Bevan’s Top 5 Tabletop Games of 2014

by on 09/01/2015

Well, 2014 was a cracking year for tabletop gaming and I was very lucky to get a chance to play A LOT of games. Some were great, some were terrible, and some just went past with nary a blip on the Game-O-Radar. Since it’s a new year though I’d like to start on a positive, hence my list of my Top Five games of 2014. Enjoy!


1. Waggle Dance
Top of the list is the Kickstarted Waggle Dance. A worker placement game featuring dice, the theme of workers building a hive to produce honey is beautifully realised through the well-meshed mechanics. The use of dice for the workers also adds an element of chance which then turns to pure strategy as canny players keep tabs on the values of the other players’ dice. Wonderful to play, wonderful to look at, this is a classic in the making.


2. Camel Up
Winner of the Spiel des Jahres in 2014, Camel Up is the game of punters (the players) betting on the outcome of a camel race around a pyramid that double as a dice shaker. Gameplay is simple, inclusive yet with a touch of analytical thought that gives some meat to the mechanics. Featuring the stacking camels and aforementioned pyramid as components, Camel Up has seen a lot of play at our table as it is easy to teach and quick to play. A great gateway game.


3. Golem Arcana
A blend of board game and war game, Golem Arcana features the innovative use of a Bluetooth stylus connected to a smart phone or tablet to take all the crunch out of the statistics used to represent movement, attacking and continuous effects. This takes all the admin out of what could be a cumbersome system, speeding up the game significantly without loss of depth. Add in beautiful miniatures and continuous support via the app and this one is hard to fault.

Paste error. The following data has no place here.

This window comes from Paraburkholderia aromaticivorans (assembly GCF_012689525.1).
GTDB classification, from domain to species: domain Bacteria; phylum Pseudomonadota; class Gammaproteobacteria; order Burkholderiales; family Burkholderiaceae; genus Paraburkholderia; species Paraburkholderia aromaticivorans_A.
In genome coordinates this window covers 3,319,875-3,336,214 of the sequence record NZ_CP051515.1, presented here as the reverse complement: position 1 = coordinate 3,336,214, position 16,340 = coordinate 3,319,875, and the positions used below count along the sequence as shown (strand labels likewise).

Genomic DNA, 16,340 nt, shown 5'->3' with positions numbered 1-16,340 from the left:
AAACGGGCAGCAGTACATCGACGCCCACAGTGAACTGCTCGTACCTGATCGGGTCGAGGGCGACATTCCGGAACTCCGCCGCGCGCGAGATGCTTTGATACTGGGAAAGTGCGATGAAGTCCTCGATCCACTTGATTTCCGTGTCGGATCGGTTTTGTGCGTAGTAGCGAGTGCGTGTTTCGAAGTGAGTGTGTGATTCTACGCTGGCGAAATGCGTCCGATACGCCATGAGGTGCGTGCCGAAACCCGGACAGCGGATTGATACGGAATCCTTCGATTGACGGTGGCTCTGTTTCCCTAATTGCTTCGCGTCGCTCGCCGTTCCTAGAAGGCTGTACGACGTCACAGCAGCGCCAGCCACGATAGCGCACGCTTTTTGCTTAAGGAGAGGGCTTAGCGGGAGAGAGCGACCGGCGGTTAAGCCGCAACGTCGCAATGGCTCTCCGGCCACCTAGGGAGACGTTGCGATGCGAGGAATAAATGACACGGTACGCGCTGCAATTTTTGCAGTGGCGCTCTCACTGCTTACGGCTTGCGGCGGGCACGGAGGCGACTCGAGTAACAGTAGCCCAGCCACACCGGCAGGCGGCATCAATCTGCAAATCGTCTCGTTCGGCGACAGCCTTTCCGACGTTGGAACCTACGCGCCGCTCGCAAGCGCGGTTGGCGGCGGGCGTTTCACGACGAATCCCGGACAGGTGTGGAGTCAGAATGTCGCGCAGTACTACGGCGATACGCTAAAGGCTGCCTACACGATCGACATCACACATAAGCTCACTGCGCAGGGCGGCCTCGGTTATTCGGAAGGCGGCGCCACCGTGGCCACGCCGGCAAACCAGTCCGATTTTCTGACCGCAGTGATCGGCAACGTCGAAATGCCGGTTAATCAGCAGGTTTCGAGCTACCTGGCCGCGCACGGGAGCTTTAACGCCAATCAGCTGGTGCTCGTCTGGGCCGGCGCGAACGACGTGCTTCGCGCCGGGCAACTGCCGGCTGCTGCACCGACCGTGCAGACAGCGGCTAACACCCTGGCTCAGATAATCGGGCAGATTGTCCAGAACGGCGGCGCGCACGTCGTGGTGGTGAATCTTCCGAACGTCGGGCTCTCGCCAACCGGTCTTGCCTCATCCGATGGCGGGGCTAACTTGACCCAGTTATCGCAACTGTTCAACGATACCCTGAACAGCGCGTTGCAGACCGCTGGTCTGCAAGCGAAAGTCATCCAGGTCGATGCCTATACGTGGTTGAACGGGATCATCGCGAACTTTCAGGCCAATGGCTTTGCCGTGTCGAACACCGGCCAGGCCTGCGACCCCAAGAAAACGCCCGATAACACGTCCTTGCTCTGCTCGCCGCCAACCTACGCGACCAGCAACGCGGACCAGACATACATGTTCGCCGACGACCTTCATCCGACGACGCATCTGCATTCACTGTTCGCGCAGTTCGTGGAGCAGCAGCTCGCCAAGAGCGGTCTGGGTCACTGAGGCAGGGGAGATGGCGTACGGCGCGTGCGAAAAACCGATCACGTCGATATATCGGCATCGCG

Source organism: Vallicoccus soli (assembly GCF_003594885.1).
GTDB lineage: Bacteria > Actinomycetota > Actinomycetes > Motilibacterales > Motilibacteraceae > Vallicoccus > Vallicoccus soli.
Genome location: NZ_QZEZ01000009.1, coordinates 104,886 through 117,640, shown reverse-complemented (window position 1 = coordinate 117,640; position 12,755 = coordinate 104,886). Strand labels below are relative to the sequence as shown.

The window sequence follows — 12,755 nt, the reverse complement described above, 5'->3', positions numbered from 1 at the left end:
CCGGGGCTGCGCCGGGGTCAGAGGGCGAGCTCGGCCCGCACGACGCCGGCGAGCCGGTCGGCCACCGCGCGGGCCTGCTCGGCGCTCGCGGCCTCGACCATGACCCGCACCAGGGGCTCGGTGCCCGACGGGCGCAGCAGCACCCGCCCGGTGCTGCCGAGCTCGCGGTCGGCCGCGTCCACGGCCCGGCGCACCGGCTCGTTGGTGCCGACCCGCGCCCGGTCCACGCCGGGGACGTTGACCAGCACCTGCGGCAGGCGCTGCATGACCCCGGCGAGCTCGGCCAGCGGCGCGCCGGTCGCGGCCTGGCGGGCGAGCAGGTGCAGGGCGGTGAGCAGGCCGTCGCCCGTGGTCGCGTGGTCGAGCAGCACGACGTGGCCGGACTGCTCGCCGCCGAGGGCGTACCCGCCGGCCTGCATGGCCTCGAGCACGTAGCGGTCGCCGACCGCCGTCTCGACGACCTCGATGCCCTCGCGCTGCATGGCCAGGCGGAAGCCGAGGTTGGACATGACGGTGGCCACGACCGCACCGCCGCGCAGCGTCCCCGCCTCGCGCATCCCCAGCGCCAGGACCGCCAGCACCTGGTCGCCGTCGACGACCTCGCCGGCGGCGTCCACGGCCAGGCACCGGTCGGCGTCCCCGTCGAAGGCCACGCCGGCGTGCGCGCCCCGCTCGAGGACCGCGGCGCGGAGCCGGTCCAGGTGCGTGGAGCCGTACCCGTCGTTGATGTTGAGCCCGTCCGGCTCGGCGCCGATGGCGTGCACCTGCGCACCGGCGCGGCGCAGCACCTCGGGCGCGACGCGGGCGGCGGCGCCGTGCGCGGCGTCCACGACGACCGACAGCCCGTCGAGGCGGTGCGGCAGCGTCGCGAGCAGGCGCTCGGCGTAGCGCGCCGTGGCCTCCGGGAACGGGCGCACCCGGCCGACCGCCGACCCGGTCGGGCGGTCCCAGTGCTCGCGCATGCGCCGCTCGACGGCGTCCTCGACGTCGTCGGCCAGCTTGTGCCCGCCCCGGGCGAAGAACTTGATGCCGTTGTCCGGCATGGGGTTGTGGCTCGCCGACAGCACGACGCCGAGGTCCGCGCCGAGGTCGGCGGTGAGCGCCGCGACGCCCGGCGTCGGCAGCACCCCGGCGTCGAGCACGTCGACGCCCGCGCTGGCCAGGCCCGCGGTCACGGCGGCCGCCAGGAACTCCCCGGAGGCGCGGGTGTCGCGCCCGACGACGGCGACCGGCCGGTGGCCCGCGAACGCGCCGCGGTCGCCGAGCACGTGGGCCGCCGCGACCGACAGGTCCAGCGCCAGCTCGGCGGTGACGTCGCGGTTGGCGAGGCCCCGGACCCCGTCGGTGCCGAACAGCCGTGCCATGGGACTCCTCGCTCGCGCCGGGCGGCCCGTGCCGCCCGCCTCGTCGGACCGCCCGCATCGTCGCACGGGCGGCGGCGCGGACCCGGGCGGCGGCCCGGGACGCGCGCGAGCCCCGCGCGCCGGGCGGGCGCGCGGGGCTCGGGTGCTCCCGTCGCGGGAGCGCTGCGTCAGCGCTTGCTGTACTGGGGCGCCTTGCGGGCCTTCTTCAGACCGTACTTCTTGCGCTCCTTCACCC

4. Love Letter
The micro card game Love Letter sits comfortably in the middle of my list. I’ve lost count of how many times we’ve played this. Short and sweet, LL can be played before, after, and between games as its play length, complexity and size mean it can be chucked in a pocket or bag and be toted literally anywhere and played with anyone.


5. Age of War
The second micro game in this list, Age of War is a Reiner Knizia riff on the yatzhee dice set mechanic and feels very much like Elder Sign lite. Don’t let this fool you though; AoW fills a very different niche as a much smaller game, with players conquering (read:collecting) Japanese castles and scoring victory points based on each castle’s difficulty. It’s not super strategic since dice rolling will never be fully predictable, but it works perfectly as a light filler or evening starter.

Some honourable mentions include the cube drafter Hyperborea which has some excellent miniatures and a very epic feel, the party game One Night Ultimate Werewolf which would have made the top 5 if I hadn’t played it so much, and King of New York, the spiritual succesor to King of Tokyo.

So what do you guys think? Any games you’d include in your own personal top 5? Anything you thought was an odd choice? As always, we’d love to hear from you!